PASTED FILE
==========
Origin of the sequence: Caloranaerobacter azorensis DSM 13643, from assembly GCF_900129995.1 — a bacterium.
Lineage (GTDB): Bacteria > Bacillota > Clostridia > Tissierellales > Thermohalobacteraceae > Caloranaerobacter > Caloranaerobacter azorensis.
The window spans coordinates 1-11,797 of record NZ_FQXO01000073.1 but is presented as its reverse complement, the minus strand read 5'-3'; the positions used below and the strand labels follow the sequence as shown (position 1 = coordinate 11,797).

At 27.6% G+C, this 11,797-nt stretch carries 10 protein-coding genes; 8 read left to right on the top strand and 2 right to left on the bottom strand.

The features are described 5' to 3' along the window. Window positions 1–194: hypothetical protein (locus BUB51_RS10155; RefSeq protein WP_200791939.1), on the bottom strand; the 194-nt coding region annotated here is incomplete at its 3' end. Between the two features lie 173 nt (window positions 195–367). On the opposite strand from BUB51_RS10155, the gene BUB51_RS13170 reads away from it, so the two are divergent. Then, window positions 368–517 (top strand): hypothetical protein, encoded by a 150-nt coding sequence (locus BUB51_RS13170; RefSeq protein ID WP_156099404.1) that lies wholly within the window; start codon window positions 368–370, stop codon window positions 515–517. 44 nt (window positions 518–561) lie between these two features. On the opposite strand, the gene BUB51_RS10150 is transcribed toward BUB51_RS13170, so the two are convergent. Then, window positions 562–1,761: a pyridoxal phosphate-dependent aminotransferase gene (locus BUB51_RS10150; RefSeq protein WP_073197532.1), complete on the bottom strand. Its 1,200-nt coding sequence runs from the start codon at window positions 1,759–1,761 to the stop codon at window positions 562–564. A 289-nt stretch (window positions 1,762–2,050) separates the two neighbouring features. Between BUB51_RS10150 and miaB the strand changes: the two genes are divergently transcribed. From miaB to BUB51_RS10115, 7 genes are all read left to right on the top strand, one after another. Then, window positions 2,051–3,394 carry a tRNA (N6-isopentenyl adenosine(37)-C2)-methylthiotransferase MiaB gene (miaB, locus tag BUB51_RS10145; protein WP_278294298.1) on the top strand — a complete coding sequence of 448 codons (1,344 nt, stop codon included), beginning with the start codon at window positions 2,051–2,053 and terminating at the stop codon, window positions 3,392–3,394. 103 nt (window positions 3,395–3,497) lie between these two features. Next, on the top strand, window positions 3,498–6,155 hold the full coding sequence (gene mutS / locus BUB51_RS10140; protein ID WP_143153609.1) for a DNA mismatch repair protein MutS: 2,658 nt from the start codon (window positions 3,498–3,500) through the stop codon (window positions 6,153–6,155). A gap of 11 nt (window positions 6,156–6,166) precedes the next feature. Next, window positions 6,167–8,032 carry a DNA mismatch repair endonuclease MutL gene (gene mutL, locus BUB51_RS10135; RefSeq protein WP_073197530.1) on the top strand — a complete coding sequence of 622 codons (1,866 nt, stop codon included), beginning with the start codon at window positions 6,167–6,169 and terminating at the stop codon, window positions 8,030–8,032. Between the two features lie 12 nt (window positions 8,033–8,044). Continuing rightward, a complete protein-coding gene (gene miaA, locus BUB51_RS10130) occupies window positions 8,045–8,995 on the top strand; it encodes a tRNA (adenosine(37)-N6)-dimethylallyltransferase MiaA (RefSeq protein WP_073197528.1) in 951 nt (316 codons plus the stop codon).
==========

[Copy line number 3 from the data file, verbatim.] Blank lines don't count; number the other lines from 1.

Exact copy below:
The window spans coordinates 1-11,797 of record NZ_FQXO01000073.1 but is presented as its reverse complement, the minus strand read 5'-3'; the positions used below and the strand labels follow the sequence as shown (position 1 = coordinate 11,797).